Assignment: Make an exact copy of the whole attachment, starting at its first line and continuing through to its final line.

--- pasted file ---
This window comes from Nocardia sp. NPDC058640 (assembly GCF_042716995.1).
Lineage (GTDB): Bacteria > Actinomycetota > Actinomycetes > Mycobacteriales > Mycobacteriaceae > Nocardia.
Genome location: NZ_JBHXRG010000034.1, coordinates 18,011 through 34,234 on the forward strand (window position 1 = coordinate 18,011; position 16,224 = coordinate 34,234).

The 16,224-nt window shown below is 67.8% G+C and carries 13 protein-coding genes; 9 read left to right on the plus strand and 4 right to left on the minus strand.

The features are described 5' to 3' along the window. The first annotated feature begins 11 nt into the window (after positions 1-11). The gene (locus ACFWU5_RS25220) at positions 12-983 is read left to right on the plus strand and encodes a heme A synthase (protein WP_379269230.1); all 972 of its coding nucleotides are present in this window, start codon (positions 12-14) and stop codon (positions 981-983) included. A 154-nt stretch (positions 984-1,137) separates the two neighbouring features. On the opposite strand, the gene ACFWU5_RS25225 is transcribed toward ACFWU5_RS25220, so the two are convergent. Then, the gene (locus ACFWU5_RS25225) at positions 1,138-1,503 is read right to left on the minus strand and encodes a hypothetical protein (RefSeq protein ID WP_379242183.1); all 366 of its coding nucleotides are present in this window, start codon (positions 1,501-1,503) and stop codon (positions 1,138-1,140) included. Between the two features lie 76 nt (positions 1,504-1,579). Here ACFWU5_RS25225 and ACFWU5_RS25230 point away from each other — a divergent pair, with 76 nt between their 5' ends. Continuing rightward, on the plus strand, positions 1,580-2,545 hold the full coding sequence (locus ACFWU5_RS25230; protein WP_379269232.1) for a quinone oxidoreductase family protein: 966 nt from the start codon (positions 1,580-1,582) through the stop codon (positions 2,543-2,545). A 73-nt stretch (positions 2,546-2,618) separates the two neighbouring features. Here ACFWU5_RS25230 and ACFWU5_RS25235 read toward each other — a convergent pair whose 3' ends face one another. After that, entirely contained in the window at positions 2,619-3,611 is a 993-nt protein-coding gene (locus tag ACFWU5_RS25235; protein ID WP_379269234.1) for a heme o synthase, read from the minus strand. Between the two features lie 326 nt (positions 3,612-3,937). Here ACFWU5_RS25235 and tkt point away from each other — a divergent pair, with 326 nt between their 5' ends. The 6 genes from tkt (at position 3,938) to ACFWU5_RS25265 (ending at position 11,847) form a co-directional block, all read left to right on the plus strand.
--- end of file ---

This window comes from Nocardia sp. NPDC058640 (assembly GCF_042716995.1).
Lineage (GTDB): Bacteria > Actinomycetota > Actinomycetes > Mycobacteriales > Mycobacteriaceae > Nocardia.
Genome location: NZ_JBHXRG010000034.1, coordinates 18,011 through 34,234 on the forward strand (window position 1 = coordinate 18,011; position 16,224 = coordinate 34,234).

The 16,224-nt window shown below is 67.8% G+C and carries 13 protein-coding genes; 9 read left to right on the plus strand and 4 right to left on the minus strand.

The features are described 5' to 3' along the window. The first annotated feature begins 11 nt into the window (after positions 1-11). The gene (locus ACFWU5_RS25220) at positions 12-983 is read left to right on the plus strand and encodes a heme A synthase (protein WP_379269230.1); all 972 of its coding nucleotides are present in this window, start codon (positions 12-14) and stop codon (positions 981-983) included. A 154-nt stretch (positions 984-1,137) separates the two neighbouring features. On the opposite strand, the gene ACFWU5_RS25225 is transcribed toward ACFWU5_RS25220, so the two are convergent. Then, the gene (locus ACFWU5_RS25225) at positions 1,138-1,503 is read right to left on the minus strand and encodes a hypothetical protein (RefSeq protein ID WP_379242183.1); all 366 of its coding nucleotides are present in this window, start codon (positions 1,501-1,503) and stop codon (positions 1,138-1,140) included. Between the two features lie 76 nt (positions 1,504-1,579). Here ACFWU5_RS25225 and ACFWU5_RS25230 point away from each other — a divergent pair, with 76 nt between their 5' ends. Continuing rightward, on the plus strand, positions 1,580-2,545 hold the full coding sequence (locus ACFWU5_RS25230; protein WP_379269232.1) for a quinone oxidoreductase family protein: 966 nt from the start codon (positions 1,580-1,582) through the stop codon (positions 2,543-2,545). A 73-nt stretch (positions 2,546-2,618) separates the two neighbouring features. Here ACFWU5_RS25230 and ACFWU5_RS25235 read toward each other — a convergent pair whose 3' ends face one another. After that, entirely contained in the window at positions 2,619-3,611 is a 993-nt protein-coding gene (locus tag ACFWU5_RS25235; protein ID WP_379269234.1) for a heme o synthase, read from the minus strand. Between the two features lie 326 nt (positions 3,612-3,937). Here ACFWU5_RS25235 and tkt point away from each other — a divergent pair, with 326 nt between their 5' ends. The 6 genes from tkt (at position 3,938) to ACFWU5_RS25265 (ending at position 11,847) form a co-directional block, all read left to right on the plus strand.